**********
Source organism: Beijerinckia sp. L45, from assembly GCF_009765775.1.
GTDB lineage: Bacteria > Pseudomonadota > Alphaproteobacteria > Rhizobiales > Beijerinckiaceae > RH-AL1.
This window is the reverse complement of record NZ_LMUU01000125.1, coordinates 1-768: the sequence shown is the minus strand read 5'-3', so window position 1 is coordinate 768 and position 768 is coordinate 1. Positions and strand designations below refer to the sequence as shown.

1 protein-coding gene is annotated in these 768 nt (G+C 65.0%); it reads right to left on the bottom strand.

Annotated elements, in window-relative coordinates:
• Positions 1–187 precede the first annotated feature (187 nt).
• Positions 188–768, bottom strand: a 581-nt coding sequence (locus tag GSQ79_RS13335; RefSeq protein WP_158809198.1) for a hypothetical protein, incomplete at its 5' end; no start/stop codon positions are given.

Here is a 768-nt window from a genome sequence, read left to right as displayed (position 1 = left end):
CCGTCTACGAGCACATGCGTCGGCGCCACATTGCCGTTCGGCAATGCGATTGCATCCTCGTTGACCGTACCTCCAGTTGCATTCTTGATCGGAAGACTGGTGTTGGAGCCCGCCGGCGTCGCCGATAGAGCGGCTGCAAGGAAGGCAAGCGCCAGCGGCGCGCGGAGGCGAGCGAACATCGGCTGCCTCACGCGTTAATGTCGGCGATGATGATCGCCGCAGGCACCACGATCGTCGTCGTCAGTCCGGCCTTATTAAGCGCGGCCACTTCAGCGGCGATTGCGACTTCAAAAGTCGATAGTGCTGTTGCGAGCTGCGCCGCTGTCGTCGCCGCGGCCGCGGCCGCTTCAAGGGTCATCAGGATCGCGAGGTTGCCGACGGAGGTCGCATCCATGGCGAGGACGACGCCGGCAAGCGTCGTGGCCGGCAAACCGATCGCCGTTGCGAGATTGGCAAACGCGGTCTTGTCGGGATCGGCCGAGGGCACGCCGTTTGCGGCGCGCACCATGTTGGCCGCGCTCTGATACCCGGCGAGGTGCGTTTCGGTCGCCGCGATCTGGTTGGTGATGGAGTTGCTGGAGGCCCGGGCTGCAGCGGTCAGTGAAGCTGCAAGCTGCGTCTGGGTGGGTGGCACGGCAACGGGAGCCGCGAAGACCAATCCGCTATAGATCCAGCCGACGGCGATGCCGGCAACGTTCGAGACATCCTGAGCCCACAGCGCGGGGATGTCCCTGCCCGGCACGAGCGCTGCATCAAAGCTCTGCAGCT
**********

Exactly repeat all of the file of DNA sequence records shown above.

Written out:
Source organism: Beijerinckia sp. L45, from assembly GCF_009765775.1.
GTDB lineage: Bacteria > Pseudomonadota > Alphaproteobacteria > Rhizobiales > Beijerinckiaceae > RH-AL1.
This window is the reverse complement of record NZ_LMUU01000125.1, coordinates 1-768: the sequence shown is the minus strand read 5'-3', so window position 1 is coordinate 768 and position 768 is coordinate 1. Positions and strand designations below refer to the sequence as shown.

1 protein-coding gene is annotated in these 768 nt (G+C 65.0%); it reads right to left on the bottom strand.

Annotated elements, in window-relative coordinates:
• Positions 1–187 precede the first annotated feature (187 nt).
• Positions 188–768, bottom strand: a 581-nt coding sequence (locus tag GSQ79_RS13335; RefSeq protein WP_158809198.1) for a hypothetical protein, incomplete at its 5' end; no start/stop codon positions are given.

Here is a 768-nt window from a genome sequence, read left to right as displayed (position 1 = left end):
CCGTCTACGAGCACATGCGTCGGCGCCACATTGCCGTTCGGCAATGCGATTGCATCCTCGTTGACCGTACCTCCAGTTGCATTCTTGATCGGAAGACTGGTGTTGGAGCCCGCCGGCGTCGCCGATAGAGCGGCTGCAAGGAAGGCAAGCGCCAGCGGCGCGCGGAGGCGAGCGAACATCGGCTGCCTCACGCGTTAATGTCGGCGATGATGATCGCCGCAGGCACCACGATCGTCGTCGTCAGTCCGGCCTTATTAAGCGCGGCCACTTCAGCGGCGATTGCGACTTCAAAAGTCGATAGTGCTGTTGCGAGCTGCGCCGCTGTCGTCGCCGCGGCCGCGGCCGCTTCAAGGGTCATCAGGATCGCGAGGTTGCCGACGGAGGTCGCATCCATGGCGAGGACGACGCCGGCAAGCGTCGTGGCCGGCAAACCGATCGCCGTTGCGAGATTGGCAAACGCGGTCTTGTCGGGATCGGCCGAGGGCACGCCGTTTGCGGCGCGCACCATGTTGGCCGCGCTCTGATACCCGGCGAGGTGCGTTTCGGTCGCCGCGATCTGGTTGGTGATGGAGTTGCTGGAGGCCCGGGCTGCAGCGGTCAGTGAAGCTGCAAGCTGCGTCTGGGTGGGTGGCACGGCAACGGGAGCCGCGAAGACCAATCCGCTATAGATCCAGCCGACGGCGATGCCGGCAACGTTCGAGACATCCTGAGCCCACAGCGCGGGGATGTCCCTGCCCGGCACGAGCGCTGCATCAAAGCTCTGCAGCT